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Two equilibrium problems

  1. May 1, 2005 #1
    1) I just want to check if this one is correct

    reaction => CCl4(g) <==> C(s) = 2Cl2(g)

    Kp= .76

    find the initial partial pressure of CCl4 that will produce an equilibrium total pressure of 1.20 atm

    p.total = p.CCl4 + p.Cl2

    CCl4 <=> 2Cl2
    i. press x 2x
    change 1.20 - x 1.20 - 2x

    kp = .76 = (p.Cl2^2)/(p.CCL4) = (1.2-2x)^2/(1.2-x)
    x= .8557 or x= .1543
    .8557 will not work so take x = .1543

    p.CCl4 = 1.20- .1543 = 1.05 atm

    the rub is that if I use x to find p.Cl2 I get .892 atm
    1.05 + .892 =/= 1.2 ?


    constant temp =25 C constant volume

    reaction; Nh4HS (g)<==> NH3(g) + H2S(g)

    step 1; some NH4HS decomposed in an evacuated container to give a total pressure at equililbrium of .659 atm

    step 2; extra NH3 is added. re-established equilibrium gives a partial pressure for NH3 of .750 atm

    find Kp

    I'm stuck on this one.
  2. jcsd
  3. May 1, 2005 #2


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    Q1 ) CCl4(g) <==> C(s) + 2Cl2(g)

    Let the dissociation constant of CCl4 be x. If you start with 1 mole of CCl4, then in equilibrium, how many moles of CCl4, Cl2 will you have ? Remember, CCl4 is being consumed and Cl2 is being produced. Now use the equation for Kp to arrive at a quadratic in x which you can solve to find x.

    Next, if the container had some volume V, and there are n moles of CCl4 to start, what will the pressure be at some temperature T ? Write a similar equation for the equilibrium number of moles and call this pressure Po. From these two, you can eliminate V/T and find the value of Po.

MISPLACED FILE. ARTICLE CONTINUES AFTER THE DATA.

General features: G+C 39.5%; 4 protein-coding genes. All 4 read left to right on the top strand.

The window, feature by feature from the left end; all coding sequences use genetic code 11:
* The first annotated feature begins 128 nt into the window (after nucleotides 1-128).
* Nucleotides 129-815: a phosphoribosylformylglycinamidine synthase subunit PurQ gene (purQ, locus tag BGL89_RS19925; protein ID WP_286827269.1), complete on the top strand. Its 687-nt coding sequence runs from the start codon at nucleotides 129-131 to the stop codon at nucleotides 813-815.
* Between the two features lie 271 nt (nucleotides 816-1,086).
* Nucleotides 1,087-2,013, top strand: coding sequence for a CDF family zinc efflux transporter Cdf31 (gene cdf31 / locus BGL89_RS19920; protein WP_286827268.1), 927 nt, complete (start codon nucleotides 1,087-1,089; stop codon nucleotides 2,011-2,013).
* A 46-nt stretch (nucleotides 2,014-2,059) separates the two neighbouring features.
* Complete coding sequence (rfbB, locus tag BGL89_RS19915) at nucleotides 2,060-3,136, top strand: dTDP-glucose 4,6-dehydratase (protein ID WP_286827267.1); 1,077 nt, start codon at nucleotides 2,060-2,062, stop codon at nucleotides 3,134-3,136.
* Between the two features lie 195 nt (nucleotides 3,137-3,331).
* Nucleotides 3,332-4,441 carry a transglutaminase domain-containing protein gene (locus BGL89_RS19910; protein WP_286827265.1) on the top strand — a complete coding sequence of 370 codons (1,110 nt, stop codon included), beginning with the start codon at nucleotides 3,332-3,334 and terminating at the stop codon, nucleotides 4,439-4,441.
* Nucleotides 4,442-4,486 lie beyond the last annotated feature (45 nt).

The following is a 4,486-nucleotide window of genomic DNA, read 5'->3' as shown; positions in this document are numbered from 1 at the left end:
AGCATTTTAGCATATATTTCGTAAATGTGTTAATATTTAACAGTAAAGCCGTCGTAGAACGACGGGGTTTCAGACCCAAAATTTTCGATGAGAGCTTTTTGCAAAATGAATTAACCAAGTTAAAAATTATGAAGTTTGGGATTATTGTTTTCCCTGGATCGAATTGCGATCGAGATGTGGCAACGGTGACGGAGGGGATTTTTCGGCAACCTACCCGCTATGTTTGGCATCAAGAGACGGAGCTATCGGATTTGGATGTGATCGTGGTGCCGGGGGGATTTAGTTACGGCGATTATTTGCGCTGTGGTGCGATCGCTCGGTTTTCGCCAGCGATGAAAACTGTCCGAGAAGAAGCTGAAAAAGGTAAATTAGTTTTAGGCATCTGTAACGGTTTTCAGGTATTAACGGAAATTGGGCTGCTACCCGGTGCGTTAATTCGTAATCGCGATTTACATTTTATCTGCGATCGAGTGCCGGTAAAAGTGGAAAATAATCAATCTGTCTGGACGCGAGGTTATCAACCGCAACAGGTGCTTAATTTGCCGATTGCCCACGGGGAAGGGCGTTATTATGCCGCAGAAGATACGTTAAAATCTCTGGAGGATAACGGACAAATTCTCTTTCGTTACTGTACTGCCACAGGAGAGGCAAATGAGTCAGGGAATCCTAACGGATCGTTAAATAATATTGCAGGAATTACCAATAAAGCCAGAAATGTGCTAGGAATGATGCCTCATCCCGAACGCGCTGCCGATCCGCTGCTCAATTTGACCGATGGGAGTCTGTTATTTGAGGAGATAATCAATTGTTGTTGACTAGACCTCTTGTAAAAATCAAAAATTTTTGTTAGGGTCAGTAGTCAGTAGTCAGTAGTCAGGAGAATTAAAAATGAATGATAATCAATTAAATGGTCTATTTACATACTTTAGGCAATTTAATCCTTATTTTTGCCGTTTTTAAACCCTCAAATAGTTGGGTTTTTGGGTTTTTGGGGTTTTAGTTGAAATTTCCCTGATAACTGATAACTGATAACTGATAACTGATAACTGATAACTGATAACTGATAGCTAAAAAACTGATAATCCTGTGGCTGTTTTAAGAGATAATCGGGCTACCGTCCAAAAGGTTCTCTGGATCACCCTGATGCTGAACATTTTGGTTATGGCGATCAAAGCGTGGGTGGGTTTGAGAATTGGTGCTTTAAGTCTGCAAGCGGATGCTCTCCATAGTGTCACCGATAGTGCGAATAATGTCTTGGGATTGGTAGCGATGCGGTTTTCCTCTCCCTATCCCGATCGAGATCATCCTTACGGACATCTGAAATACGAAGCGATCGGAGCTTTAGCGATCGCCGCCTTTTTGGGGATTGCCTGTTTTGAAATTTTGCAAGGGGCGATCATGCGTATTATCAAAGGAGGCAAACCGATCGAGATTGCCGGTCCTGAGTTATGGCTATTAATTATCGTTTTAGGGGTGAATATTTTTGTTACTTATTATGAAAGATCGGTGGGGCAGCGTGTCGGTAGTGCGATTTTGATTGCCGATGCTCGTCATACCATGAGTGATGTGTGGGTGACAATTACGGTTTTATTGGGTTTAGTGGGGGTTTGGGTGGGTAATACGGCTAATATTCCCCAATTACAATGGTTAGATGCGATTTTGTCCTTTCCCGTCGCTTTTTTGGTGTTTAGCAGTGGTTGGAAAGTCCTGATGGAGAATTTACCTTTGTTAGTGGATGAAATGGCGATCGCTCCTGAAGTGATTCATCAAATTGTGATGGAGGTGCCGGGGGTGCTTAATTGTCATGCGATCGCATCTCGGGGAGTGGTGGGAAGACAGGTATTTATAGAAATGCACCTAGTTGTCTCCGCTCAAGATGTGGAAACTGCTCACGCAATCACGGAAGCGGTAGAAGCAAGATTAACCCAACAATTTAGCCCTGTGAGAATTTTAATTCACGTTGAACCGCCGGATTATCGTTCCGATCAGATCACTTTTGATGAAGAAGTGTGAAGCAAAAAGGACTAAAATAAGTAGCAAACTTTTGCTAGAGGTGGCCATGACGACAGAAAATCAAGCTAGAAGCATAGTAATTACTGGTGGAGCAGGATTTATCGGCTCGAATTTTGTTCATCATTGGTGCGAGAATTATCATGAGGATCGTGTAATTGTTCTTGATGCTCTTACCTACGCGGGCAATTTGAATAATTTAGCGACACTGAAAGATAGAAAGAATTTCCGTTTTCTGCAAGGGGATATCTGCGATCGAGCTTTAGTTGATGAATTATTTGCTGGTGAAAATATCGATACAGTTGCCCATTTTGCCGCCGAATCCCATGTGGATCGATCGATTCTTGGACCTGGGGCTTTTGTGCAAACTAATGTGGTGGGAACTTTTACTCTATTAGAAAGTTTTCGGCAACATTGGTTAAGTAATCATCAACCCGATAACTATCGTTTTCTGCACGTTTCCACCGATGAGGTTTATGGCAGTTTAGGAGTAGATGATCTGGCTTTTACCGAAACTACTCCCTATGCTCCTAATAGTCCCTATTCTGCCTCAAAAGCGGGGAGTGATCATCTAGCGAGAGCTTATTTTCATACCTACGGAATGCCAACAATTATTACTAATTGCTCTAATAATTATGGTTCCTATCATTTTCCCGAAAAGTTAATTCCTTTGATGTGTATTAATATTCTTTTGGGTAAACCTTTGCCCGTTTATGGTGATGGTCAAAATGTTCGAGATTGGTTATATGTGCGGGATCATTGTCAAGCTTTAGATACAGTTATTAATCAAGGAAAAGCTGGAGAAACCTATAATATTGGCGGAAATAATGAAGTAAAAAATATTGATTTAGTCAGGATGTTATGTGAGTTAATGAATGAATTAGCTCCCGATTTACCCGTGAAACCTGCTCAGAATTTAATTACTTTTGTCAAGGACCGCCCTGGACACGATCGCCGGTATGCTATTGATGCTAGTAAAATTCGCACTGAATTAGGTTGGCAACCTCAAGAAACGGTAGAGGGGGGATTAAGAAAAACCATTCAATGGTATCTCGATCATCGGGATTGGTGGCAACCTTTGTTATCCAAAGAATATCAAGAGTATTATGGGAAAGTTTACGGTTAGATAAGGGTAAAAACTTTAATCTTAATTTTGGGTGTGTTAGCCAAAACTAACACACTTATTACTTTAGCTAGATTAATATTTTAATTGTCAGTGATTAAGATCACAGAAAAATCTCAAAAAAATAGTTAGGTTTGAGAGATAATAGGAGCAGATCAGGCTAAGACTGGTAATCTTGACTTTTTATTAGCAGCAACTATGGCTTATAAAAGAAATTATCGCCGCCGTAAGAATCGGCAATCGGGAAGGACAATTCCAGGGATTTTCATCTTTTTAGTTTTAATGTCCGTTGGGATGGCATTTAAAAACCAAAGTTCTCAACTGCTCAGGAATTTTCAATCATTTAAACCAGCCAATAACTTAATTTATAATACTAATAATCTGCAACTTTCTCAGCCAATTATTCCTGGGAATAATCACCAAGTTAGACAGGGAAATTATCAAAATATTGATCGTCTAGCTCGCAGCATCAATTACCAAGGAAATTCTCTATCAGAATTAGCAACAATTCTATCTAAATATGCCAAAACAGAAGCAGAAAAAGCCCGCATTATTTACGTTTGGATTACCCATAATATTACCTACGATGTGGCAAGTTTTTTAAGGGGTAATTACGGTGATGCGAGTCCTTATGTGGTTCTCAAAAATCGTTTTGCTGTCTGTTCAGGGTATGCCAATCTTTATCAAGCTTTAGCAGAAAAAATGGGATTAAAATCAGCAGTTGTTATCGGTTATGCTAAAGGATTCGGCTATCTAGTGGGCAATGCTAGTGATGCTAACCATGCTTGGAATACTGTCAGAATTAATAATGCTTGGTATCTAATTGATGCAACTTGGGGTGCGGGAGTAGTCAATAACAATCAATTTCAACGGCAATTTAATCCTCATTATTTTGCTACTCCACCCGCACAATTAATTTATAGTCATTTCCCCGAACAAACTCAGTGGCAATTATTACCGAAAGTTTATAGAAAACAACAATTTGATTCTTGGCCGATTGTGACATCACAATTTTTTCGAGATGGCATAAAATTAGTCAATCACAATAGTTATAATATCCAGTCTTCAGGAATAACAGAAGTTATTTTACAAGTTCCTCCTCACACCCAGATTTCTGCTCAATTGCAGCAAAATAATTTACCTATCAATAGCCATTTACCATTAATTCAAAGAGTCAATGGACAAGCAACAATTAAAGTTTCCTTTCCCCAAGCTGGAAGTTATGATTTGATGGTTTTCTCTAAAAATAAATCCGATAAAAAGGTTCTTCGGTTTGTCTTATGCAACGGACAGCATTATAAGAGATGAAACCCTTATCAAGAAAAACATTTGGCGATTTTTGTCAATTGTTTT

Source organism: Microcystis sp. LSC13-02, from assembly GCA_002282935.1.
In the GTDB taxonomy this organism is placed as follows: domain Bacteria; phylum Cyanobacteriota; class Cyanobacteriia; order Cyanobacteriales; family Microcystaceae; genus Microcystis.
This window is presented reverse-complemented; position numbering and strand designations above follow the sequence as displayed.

4. May 1, 2005 #3


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    Q2) Follow the steps.
    let the initial number of moles of NH4HS be n, and let the dissociation constant be x. Now proceed from there ...
  5. May 1, 2005 #4

    I'm a little lost.

    assuming 1 mole of CCl4

    initial ; CCl4 = 1 Cl2 = 0
    concentration CCl4 = -x cl2 = +2x
    equilibrium CCl4 1-x Cl2 2x

    Kp = .76 = 4x^2/(1-x)

    x = .35

    not sure if I'm doing this right.

    but here is where I really get lost.

    I think you are refering to PV =nRT

    P= 1.2 atm

    so 1.2 = (nRT)/V

    and Po = (.65RT)/V // .65= 1-x

    I still don't see it
  6. May 2, 2005 #5


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    So far, so good !

    Umm. Let's try again.

    Initially, you have n moles at a pressure Po. Finally, you have n(1 - x + 2x) = n(1+x) moles at a pressure of 1.2 atm, where the value of x is known from above. Make sure you understand where the n(1+x) comes from.

    Initial : Po = nRT/V
    Final :1.2 = n(1.35)RT/V

    From this, find Po (as well as the final partial pressures to make sure they add to give 1.2 atm)
  7. May 2, 2005 #6


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    The second one's a #$%^&. If the initial pressure was known, you could calculate Kp simply by using the percent dissociation, no need for the second aspect of the information given. It'll need to be worked out mathematically, if a solution actually exist to the exact form of this problem. I'm able to deduce several meaningful equations so far, and the best one has been

    [tex]P_{total,eq2}=.75atm + P_{0}[/tex] where [tex]P_{0}[/tex] is the initial pressure at the very beginning of the situation. If [tex].75atm[/tex] were valid as the net change in pressure, than one could calculate the Kp by finding the moles of each compound in undergoing the reaction.

    Nevertheless I'll wait for both of you to get to this part before proceeding.
  8. May 2, 2005 #7


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    I was hoping for a more creative way to solve the second question, yet the only sure way to solve it seems to involve a messy equation at the end.


    [tex]Kp= \frac{[x][x]}{[P_{0}-x]}=\frac{[x][x]}{[.659atm-2x]}[/tex]


    [tex]Kp= \frac{[.750atm][x- \Delta y]}{.659atm-2x+ \Delta y]}= [/tex]

    set the two equal to each other and solve for y in terms of x, plug back in the second Kp...set this Kp equal to the first Kp and solve for x.

    perhaps a better way will involve the incorporating the temperature
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